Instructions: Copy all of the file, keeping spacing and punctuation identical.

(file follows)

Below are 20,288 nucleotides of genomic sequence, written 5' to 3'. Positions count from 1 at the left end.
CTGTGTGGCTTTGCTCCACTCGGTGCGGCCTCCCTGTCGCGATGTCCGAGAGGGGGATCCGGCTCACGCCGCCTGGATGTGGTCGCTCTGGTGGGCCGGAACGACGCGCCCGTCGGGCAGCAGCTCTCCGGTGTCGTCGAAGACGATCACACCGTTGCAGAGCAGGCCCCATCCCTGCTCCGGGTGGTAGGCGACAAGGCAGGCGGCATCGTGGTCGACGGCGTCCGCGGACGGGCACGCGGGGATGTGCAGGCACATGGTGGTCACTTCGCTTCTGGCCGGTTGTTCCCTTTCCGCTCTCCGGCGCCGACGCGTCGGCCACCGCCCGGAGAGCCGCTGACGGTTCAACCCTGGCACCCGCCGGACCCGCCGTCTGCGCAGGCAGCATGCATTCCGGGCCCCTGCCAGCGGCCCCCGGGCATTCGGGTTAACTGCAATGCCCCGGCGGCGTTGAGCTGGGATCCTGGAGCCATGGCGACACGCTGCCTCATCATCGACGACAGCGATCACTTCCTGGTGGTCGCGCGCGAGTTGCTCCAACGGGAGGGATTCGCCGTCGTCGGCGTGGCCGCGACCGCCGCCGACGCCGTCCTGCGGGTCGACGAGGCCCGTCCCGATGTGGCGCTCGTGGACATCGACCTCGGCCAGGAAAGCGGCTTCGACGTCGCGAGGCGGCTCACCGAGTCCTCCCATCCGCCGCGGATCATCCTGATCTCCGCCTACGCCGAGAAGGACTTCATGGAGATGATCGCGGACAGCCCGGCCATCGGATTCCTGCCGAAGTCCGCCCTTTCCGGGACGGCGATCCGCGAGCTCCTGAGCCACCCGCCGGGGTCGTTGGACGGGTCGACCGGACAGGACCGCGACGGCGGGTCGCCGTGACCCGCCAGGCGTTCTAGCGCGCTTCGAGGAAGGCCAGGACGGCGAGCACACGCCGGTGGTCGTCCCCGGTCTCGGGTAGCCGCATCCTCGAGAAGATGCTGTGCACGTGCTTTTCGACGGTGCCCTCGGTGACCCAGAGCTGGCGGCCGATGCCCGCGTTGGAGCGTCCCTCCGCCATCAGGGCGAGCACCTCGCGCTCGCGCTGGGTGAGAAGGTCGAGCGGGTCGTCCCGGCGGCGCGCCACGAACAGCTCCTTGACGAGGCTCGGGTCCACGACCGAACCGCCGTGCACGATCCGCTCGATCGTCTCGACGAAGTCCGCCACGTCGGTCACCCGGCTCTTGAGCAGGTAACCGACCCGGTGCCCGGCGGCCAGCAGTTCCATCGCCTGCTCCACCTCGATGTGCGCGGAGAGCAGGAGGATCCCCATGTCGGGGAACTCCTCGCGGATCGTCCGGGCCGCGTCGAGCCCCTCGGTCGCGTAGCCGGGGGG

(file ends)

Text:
Below are 20,288 nucleotides of genomic sequence, written 5' to 3'. Positions count from 1 at the left end.
CTGTGTGGCTTTGCTCCACTCGGTGCGGCCTCCCTGTCGCGATGTCCGAGAGGGGGATCCGGCTCACGCCGCCTGGATGTGGTCGCTCTGGTGGGCCGGAACGACGCGCCCGTCGGGCAGCAGCTCTCCGGTGTCGTCGAAGACGATCACACCGTTGCAGAGCAGGCCCCATCCCTGCTCCGGGTGGTAGGCGACAAGGCAGGCGGCATCGTGGTCGACGGCGTCCGCGGACGGGCACGCGGGGATGTGCAGGCACATGGTGGTCACTTCGCTTCTGGCCGGTTGTTCCCTTTCCGCTCTCCGGCGCCGACGCGTCGGCCACCGCCCGGAGAGCCGCTGACGGTTCAACCCTGGCACCCGCCGGACCCGCCGTCTGCGCAGGCAGCATGCATTCCGGGCCCCTGCCAGCGGCCCCCGGGCATTCGGGTTAACTGCAATGCCCCGGCGGCGTTGAGCTGGGATCCTGGAGCCATGGCGACACGCTGCCTCATCATCGACGACAGCGATCACTTCCTGGTGGTCGCGCGCGAGTTGCTCCAACGGGAGGGATTCGCCGTCGTCGGCGTGGCCGCGACCGCCGCCGACGCCGTCCTGCGGGTCGACGAGGCCCGTCCCGATGTGGCGCTCGTGGACATCGACCTCGGCCAGGAAAGCGGCTTCGACGTCGCGAGGCGGCTCACCGAGTCCTCCCATCCGCCGCGGATCATCCTGATCTCCGCCTACGCCGAGAAGGACTTCATGGAGATGATCGCGGACAGCCCGGCCATCGGATTCCTGCCGAAGTCCGCCCTTTCCGGGACGGCGATCCGCGAGCTCCTGAGCCACCCGCCGGGGTCGTTGGACGGGTCGACCGGACAGGACCGCGACGGCGGGTCGCCGTGACCCGCCAGGCGTTCTAGCGCGCTTCGAGGAAGGCCAGGACGGCGAGCACACGCCGGTGGTCGTCCCCGGTCTCGGGTAGCCGCATCCTCGAGAAGATGCTGTGCACGTGCTTTTCGACGGTGCCCTCGGTGACCCAGAGCTGGCGGCCGATGCCCGCGTTGGAGCGTCCCTCCGCCATCAGGGCGAGCACCTCGCGCTCGCGCTGGGTGAGAAGGTCGAGCGGGTCGTCCCGGCGGCGCGCCACGAACAGCTCCTTGACGAGGCTCGGGTCCACGACCGAACCGCCGTGCACGATCCGCTCGATCGTCTCGACGAAGTCCGCCACGTCGGTCACCCGGCTCTTGAGCAGGTAACCGACCCGGTGCCCGGCGGCCAGCAGTTCCATCGCCTGCTCCACCTCGATGTGCGCGGAGAGCAGGAGGATCCCCATGTCGGGGAACTCCTCGCGGATCGTCCGGGCCGCGTCGAGCCCCTCGGTCGCGTAGCCGGGGGG